are worth noting.

    It is true that your eye/brain meatware can adapt to looking through
    colored lenses. But the adaptation is not complete. Colored sunglasses
    do cause distortions in color perception. You may or may not prefer the
    effect of a particular lens tint, but that's a subjective issue.

    The adaptation has a time delay, and this causes short term
    after-effects (perceptual color shifts) when putting the glasses on or
    off. If you are frequently removing the sunglasses to operate your
    camera controls, or when looking through the viewfinder, these effects
    might be troublesome.

    There may be specific applications where certain lens tints are
    beneficial. For example: some fisherman claim that yellow tinted lenses
    improve their ability to see fish in shallow water. I don't know if
    that particular one is true, but I suspect that some of these claims are
    probably bogus.

    For a photographer concerned with color judgment, I suspect that a GOOD
    neutral gray lens is the best choice. Some lenses marketed as gray, are
    less neutral than others (the dyes can change or fade, too).

    > However, avoid polarized sunglasses. Most LCD displays produce
    > polarized light, and the LCD output will be invisible (or severly
    > attenuated) when the camera is in one orienation or another.


    > Similarly, it will affect your view of the LCD panel on the back of
    > the camera (in one orientation or another).


    That's true. Polarized lenses interfere with your ability to read LCD
    displays, because those devices control light with electronically
    switched polarizing elements.

    > In particular, do not let an optician talk you into prescription
    > polarized sunglasses. In my experience, most of them are not aware of
    > this problem, and you will end up with an expensive pair of sunglasses
    > that you will curse every time you turn your camera to portrait
    > orientation. Been there, done that (though it was years ago on film
    > SLR equipment). :)


    My experience is apparently different than yours. I use a pair of
    prescription, polarized, neutral gray sunglasses, and they are
    excellent. When I ordered sunglasses from my optician, I informed him
    that I was finicky about getting a good neutral color balance. I don't
    know where he sourced the lenses, but I love them. I shoot a lot of
    outdoor scenics, and I like the enhanced saturation that I can get from
    Velvia and a polarizing filter (on the camera). My sunglasses give me a
    view that is close to what I see on the Velvia slides. I do need to
    remove the sunglasses when I look through my SLR's viewfinder, or when I
    use my ladyfriend's digicam. But, with a retaining cord clipped on the
    shades, that's not a big hassle.

    --
    Julian Vrieslander
    Julian Vrieslander, Aug 14, 2004
    #8
  9. Roland Karlsson

    Jeremy Nixon Guest

    Julian Vrieslander <> wrote:

    > My experience is apparently different than yours. I use a pair of
    > prescription, polarized, neutral gray sunglasses, and they are
    > excellent. When I ordered sunglasses from my optician, I informed him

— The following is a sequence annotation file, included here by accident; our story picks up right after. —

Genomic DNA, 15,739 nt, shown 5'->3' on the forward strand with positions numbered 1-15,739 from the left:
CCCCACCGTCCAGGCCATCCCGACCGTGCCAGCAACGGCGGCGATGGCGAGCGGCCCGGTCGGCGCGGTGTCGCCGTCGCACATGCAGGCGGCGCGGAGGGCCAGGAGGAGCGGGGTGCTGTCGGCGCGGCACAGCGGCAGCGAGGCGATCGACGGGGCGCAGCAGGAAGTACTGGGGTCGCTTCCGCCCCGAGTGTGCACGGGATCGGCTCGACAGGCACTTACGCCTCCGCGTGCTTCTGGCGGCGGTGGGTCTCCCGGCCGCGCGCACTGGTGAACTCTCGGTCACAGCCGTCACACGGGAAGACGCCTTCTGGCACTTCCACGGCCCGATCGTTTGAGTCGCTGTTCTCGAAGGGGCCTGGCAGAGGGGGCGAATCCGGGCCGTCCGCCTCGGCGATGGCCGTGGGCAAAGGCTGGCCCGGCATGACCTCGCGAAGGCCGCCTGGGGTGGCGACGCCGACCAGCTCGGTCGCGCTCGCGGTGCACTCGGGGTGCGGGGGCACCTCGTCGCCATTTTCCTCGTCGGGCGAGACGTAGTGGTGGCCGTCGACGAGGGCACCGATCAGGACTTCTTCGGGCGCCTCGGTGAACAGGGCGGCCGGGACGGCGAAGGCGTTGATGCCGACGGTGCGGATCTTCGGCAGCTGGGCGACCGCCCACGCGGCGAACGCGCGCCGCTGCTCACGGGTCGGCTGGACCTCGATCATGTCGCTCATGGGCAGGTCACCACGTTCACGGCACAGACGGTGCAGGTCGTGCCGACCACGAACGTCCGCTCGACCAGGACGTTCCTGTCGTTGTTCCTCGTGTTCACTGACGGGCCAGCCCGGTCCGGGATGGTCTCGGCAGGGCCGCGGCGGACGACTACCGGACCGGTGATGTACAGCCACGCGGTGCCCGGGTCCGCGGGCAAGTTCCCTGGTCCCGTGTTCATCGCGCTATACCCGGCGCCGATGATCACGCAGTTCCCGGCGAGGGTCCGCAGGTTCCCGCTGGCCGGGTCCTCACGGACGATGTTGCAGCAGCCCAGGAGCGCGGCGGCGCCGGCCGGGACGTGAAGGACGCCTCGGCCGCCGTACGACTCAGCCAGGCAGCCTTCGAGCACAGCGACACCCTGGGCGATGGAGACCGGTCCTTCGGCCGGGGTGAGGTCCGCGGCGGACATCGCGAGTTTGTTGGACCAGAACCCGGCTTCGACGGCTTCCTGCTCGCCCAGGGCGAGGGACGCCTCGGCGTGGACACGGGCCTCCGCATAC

> that I was finicky about getting a good neutral color balance. I don't
    > know where he sourced the lenses, but I love them. I shoot a lot of
    > outdoor scenics, and I like the enhanced saturation that I can get from
    > Velvia and a polarizing filter (on the camera). My sunglasses give me a
    > view that is close to what I see on the Velvia slides.


    I use polarized sunglasses while shooting, and the only issue I ever have
    with them is that I can forget I'm looking through a polarized lens but my
    camera isn't, and thus not think to put one on the camera. :)

    --
    Jeremy |
    Jeremy Nixon, Aug 14, 2004
    #9
  10. Roland Karlsson

    Ken Weitzel Guest

    Jeremy Nixon wrote:
    > Julian Vrieslander <> wrote:
    >
    >
    >>My experience is apparently different than yours. I use a pair of
    >>prescription, polarized, neutral gray sunglasses, and they are
    >>excellent. When I ordered sunglasses from my optician, I informed him
    >>that I was finicky about getting a good neutral color balance. I don't
    >>know where he sourced the lenses, but I love them. I shoot a lot of
    >>outdoor scenics, and I like the enhanced saturation that I can get from
    >>Velvia and a polarizing filter (on the camera). My sunglasses give me a
    >>view that is close to what I see on the Velvia slides.

    >
    >
    > I use polarized sunglasses while shooting, and the only issue I ever have
    > with them is that I can forget I'm looking through a polarized lens but my
    > camera isn't, and thus not think to put one on the camera. :)
    >


    Hi...

    If you promise not to laugh too hard or long, I'll
    admit that I have put one on the camera...

    In the absence of anything else it did quite nicely
    take the glaring white off the lake :)

    Ken
    Ken Weitzel, Aug 14, 2004
    #10
  11. Roland Karlsson

    ArtKramr Guest

    >Subject: Best colour for Sunglasses Lenses when taking photos
    >From: John
    >Date: 8/13/2004 2:23 PM Pacific Standard Time
    >Message-id: <>
    >
    >I an looking for a new pair of sunglasses to wear when taking pictures
    >abroad and was wondering if there was a prefered colour for the lenses
    >ie brown or grey
    >


    Bausch & Lomb Ray Bans in neutral. No color bias 100% UV absorption.


    Arthur Kramer
    344th BG 494th BS
    England, France, Belgium, Holland, Germany
    Visit my WW II B-26 website at:
    http://www.coastcomp.com/artkramer
    ArtKramr, Aug 14, 2004
    #11
  12. Roland Karlsson

    Clyde Torres Guest

    "Trey" <> wrote in message
    news:C1bTc.3668$...
    > Clyde Torres wrote:
    > > "John" <> wrote in message
    > > news:...
    > >> I an looking for a new pair of sunglasses to wear when taking
    > >> pictures abroad and was wondering if there was a prefered colour for